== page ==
It’s dark on the roof of the apartment,
flat, hot tar, I do like that smell, sticky underfoot,
the flutter of pigeons in the coops across,
white light triangles, boat sails there on the Hudson,
cruising steady, big hammocks of linen and hemp,
billow in warm winds, a steady stream of cars,
into Manhattan, uptown and out, along the Westside Highway,
an ice cream truck plays a ditty on Calliope, a jack in the box,
wound up and cranked, plays over again, on the street below,
I gaze out over the edge, watch the children run,
money from moms gripped tight in hand, for the treasure,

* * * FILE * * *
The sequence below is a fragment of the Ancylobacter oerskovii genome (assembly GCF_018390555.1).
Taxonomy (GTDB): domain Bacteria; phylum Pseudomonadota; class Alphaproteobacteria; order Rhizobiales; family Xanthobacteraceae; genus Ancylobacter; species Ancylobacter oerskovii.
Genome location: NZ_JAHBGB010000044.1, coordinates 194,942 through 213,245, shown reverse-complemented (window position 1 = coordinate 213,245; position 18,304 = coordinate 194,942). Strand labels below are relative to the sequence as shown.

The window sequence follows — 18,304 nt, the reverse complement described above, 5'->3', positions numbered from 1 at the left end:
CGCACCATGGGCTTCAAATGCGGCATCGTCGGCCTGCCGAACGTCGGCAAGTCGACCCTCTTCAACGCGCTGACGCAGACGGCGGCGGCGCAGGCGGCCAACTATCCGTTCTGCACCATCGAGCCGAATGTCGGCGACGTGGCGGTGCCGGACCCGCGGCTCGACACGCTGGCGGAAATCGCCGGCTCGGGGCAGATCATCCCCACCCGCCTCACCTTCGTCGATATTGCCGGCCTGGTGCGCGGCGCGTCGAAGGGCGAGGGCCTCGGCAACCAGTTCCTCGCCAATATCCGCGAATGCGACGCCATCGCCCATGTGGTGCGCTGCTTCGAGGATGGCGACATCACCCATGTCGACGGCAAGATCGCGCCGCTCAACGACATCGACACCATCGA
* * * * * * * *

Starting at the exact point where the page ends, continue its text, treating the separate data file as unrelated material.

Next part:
Tuesday night, somewhere in time, earth, Alphabet City,
a hundred degrees and rising.

Met game on in a room below, announcer shouting in Spanish,
sounds like a walk-off homer; old vinyl of Eddie Palmieri,
live from the University of Puerto Rico, spills into the alley,
sounds like a party, a lot of people, bottle caps hissing off carbonated drinks,
laughter, men and women raising voices in good times, late on a work night,
you can bet that five o’clock in the morning rolls around pretty quick,
when you’re still on the buzz after midnight.

Weatherman’s map is all orange and red, nothing but heat in the forecast,
hazy, wavy lines, of toasty, sweaty, smelly hot,
an occasional enduring, endearing, cool breeze
blows east and west from the island’s rivers,
invisible knotted wind-streams interlaced, blowing at the southern tip,
shreds kites to pieces that fly too close to the urban sirocco.

© Carlos Chagall, 2013

Advertisements